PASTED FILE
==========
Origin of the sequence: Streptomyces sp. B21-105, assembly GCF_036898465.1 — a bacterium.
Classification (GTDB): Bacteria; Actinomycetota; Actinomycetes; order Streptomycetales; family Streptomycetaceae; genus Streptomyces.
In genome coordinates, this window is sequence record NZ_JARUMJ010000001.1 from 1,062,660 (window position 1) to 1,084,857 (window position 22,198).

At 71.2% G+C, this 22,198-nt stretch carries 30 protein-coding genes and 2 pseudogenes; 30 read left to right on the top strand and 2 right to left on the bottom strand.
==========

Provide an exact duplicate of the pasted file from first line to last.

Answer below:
Origin of the sequence: Streptomyces sp. B21-105, assembly GCF_036898465.1 — a bacterium.
Classification (GTDB): Bacteria; Actinomycetota; Actinomycetes; order Streptomycetales; family Streptomycetaceae; genus Streptomyces.
In genome coordinates, this window is sequence record NZ_JARUMJ010000001.1 from 1,062,660 (window position 1) to 1,084,857 (window position 22,198).

At 71.2% G+C, this 22,198-nt stretch carries 30 protein-coding genes and 2 pseudogenes; 30 read left to right on the top strand and 2 right to left on the bottom strand.